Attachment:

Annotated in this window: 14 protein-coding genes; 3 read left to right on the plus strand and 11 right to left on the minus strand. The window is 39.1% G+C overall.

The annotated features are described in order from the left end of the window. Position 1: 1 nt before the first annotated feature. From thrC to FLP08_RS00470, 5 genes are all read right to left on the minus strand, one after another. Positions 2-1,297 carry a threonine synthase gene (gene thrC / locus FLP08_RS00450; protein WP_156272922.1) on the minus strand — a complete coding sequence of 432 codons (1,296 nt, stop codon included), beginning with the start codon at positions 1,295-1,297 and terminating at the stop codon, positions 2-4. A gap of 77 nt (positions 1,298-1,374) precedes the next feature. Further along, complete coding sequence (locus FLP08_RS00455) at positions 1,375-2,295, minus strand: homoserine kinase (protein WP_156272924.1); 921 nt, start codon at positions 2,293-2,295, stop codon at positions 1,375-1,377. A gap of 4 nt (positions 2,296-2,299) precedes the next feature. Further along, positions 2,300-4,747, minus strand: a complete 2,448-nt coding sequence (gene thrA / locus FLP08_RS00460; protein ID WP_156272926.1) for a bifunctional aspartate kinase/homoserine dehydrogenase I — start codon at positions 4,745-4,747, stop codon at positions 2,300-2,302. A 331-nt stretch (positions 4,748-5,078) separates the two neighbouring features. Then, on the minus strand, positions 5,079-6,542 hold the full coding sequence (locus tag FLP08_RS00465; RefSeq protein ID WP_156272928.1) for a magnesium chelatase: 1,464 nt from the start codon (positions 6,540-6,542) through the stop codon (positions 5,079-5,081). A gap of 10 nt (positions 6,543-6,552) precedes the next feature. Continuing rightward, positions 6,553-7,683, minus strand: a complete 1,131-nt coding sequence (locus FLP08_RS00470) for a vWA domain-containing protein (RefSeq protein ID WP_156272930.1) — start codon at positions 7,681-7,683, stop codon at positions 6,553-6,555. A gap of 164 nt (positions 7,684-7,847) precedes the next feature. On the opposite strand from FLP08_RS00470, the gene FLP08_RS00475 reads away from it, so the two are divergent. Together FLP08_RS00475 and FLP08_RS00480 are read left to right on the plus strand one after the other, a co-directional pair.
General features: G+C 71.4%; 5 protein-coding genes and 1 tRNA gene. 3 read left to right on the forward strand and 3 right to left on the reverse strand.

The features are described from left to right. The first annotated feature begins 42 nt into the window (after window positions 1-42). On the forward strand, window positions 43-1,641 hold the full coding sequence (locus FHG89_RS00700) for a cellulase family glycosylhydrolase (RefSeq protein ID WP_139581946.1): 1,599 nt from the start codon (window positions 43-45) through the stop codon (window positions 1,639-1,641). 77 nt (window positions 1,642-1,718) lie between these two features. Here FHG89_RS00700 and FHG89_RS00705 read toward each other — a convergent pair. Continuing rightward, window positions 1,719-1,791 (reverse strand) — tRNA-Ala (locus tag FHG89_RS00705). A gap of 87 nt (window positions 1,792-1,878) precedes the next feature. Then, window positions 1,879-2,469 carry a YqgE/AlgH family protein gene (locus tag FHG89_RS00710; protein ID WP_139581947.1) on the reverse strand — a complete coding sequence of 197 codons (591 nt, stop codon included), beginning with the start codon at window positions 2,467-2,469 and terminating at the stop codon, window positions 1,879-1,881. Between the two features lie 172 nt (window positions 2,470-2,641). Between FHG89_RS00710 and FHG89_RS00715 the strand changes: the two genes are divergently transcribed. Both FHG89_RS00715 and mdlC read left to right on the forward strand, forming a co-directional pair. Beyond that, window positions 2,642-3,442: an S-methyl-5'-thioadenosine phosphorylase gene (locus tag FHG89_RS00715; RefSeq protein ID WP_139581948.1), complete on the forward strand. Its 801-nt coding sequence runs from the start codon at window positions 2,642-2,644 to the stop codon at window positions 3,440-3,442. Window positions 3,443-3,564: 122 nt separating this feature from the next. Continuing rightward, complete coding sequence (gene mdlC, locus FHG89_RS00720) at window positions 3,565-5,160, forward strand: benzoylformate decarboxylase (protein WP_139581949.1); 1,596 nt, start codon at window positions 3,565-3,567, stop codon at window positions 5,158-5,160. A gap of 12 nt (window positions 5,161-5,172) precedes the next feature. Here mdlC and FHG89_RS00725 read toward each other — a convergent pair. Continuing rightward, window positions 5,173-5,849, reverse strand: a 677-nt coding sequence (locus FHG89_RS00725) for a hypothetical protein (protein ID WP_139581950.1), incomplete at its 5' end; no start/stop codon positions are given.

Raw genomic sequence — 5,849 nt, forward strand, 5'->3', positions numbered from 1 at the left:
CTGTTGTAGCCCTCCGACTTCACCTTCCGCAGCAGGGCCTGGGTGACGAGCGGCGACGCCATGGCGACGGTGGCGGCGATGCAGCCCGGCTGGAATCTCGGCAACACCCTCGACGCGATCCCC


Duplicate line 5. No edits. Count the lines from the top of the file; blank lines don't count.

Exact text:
Raw genomic sequence — 5,849 nt, forward strand, 5'->3', positions numbered from 1 at the left: